Religion at Burning Man

In outlandish costumes, creating breathtaking works of art, building friendships we tried to express more completely who we genuinely are. Perhaps for a short time we could even see ourselves and others more clearly as children of God.
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The Latin word "religio" is the root for our word "religion." It means to tie, bind or fasten in the way that you might moor a boat. In a world of coercive and persuasive powers that compel and draw us as moral, intellectual and aesthetic beings, religion is the way that we seek orientation, or the mooring appropriate for our time and place. We bind ourselves to others in the past and present, we become connected to them as we try to live as humanely as possible.

It is in this sense that I regard Burning Man as one of the largest religious rituals in the western world. We danced, created and destroyed things together. We talked, cried, yelled and sat in silence. We came to the holy desert from wildly different places, but even in our ecstasy and despair, mostly we were one -- like the future city that John of Patmos calls the New Jerusalem. Burners greet each other with hospitality saying, "Welcome home!" For me this means, "express your wonderful uniqueness, because we act as a kind of family for each other."


I talked about God with Vedic priestesses, Unitarians, yogis, Quakers, entheogen voyagers, Episcopalians, Hindus, Roman Catholics, shamans, atheists and Zen teachers. I met people there who hate Christianity, people who, often for good reasons, associate it with bigotry and condemnation. But this was a minor part of my experience. Mostly in that holy desert we shared what we have in common. In outlandish costumes, creating breathtaking works of art, building friendships we tried to express more completely who we genuinely are. Perhaps for a short time we could even see ourselves and others more clearly as children of God.

This year's theme "Cargo Cult" refers to religions established in the Pacific theater during World War Two when islanders first experienced the tremendous wealth and material power of American soldiers. After the war these peoples designed ritual acts and stories hoping to bring back the cargo that had disappeared.


In our context this anthropological phenomena concerns the connection between the things we own and what we believe, the relation between spirituality and science, the primitive and the modern, superstition, technology and the holy. The massive structure at the heart of everything was the Burning Man, standing on a spaceship, inviting participants to imagine an encounter with a vastly different culture and how it might change our self-understanding.

Among the three hundred different official art installations many explicitly employed religious symbols. On the Playa this year artists constructed at least four churches (including the very Protestant-looking "Church Trap," and the more Catholic "Photochapel"), along with a variety of temples and pyramids. The artists may not have intended it, but I felt strangely at home in each of the churches as they gestured to the poverty, grandeur, oddness and ordinariness of our longing for God. I enjoyed playing a church organ in one at sunrise.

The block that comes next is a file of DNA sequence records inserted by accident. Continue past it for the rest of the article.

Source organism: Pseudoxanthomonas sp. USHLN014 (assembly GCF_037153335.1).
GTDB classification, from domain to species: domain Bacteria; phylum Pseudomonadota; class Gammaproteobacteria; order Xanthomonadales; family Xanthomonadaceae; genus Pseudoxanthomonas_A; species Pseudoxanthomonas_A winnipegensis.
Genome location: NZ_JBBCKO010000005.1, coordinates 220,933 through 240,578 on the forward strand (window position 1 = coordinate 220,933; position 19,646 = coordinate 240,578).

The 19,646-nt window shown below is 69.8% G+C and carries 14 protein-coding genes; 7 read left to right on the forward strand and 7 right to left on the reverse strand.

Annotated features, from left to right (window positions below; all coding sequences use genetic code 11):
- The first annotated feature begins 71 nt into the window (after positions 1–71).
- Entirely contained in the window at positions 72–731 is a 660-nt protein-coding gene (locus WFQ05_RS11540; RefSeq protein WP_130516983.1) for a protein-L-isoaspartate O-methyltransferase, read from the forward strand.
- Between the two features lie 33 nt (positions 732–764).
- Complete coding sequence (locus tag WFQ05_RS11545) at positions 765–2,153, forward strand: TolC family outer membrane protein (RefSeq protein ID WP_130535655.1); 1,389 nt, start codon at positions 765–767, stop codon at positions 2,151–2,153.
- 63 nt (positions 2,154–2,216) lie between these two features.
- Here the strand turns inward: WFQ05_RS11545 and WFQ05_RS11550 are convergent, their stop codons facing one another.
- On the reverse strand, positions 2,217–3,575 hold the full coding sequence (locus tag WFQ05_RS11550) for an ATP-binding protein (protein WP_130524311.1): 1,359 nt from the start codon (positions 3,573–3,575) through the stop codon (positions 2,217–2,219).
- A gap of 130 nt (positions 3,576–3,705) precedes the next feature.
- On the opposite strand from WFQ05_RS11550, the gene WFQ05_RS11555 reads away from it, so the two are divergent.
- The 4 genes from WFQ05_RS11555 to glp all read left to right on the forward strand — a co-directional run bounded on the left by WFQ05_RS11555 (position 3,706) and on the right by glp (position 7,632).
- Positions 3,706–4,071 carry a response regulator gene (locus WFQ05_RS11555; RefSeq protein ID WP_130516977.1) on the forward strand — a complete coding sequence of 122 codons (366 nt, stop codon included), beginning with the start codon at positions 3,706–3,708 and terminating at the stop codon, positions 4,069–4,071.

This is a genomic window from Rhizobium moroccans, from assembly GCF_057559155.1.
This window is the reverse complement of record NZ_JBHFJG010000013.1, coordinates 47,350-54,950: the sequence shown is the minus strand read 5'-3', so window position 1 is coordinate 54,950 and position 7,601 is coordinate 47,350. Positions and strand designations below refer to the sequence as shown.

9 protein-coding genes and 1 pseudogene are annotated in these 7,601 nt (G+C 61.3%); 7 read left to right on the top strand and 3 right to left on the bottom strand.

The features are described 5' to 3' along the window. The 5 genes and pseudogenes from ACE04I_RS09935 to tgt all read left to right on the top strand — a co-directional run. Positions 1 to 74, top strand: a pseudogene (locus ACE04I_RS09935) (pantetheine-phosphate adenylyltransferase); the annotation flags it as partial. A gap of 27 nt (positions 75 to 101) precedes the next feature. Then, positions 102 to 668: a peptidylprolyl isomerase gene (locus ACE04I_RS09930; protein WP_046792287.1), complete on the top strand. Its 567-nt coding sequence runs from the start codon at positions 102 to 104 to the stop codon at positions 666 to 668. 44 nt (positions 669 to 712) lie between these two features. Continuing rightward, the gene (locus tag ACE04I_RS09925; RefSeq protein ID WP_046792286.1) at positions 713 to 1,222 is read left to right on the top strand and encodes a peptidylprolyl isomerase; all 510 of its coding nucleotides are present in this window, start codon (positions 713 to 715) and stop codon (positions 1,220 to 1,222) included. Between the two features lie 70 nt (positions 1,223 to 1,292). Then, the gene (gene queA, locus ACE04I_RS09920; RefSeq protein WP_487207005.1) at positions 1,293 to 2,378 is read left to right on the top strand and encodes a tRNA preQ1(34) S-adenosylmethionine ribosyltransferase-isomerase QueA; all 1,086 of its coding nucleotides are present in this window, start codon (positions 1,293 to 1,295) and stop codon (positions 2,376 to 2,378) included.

Perhaps the most spectacular place we shared in common was called "The Temple of Whollyness." By the end of the week this pyramidal holy space, for prayer, meditation and yoga, had thousands of inscriptions written on it. These could be funny and thoughtful. Often they expressed pain like, "Let my dad be happy, and don't let me go down the same path," "I'm done living in my anxious past," or "Mom and Dad. Please find it in your hearts to forgive each other. I love you."

People wrote about searing losses. In this place they cried together and realized again that everything we know and love will one day die. The temple seemed like a physical embodiment of the line the priest says in the Ash Wednesday liturgy, "Remember that thou art dust, and to dust thou shalt return."


A young woman mourning the end of her eight-year marriage asked me to come and pray with her as she left a box of wedding memorabilia at the temple to be burned. The next night as the shamans leaped and the chanters droned and the flames devoured the temple, she experienced this as a divorce ritual, a way of laying down burdens that she no longer needs to carry.

What if churches could be more like this? Could they be less segregated by belief and family background? Would it be possible for them in the original spirit of "religio" to bring together all kinds of people into an experience both of our mortality and our connection to God? Perhaps instead of always building for eternity, Christians should do more to make visible the temporary holiness that unites us.

This is the second article in a three part series about Malcolm Clemens Young's experiences as a Christian pastor at the Burning Man festival in Nevada. A version of these pieces appeared in The Los Altos Town Crier on Sept. 25, Oct. 2 and Oct. 9, 2013.

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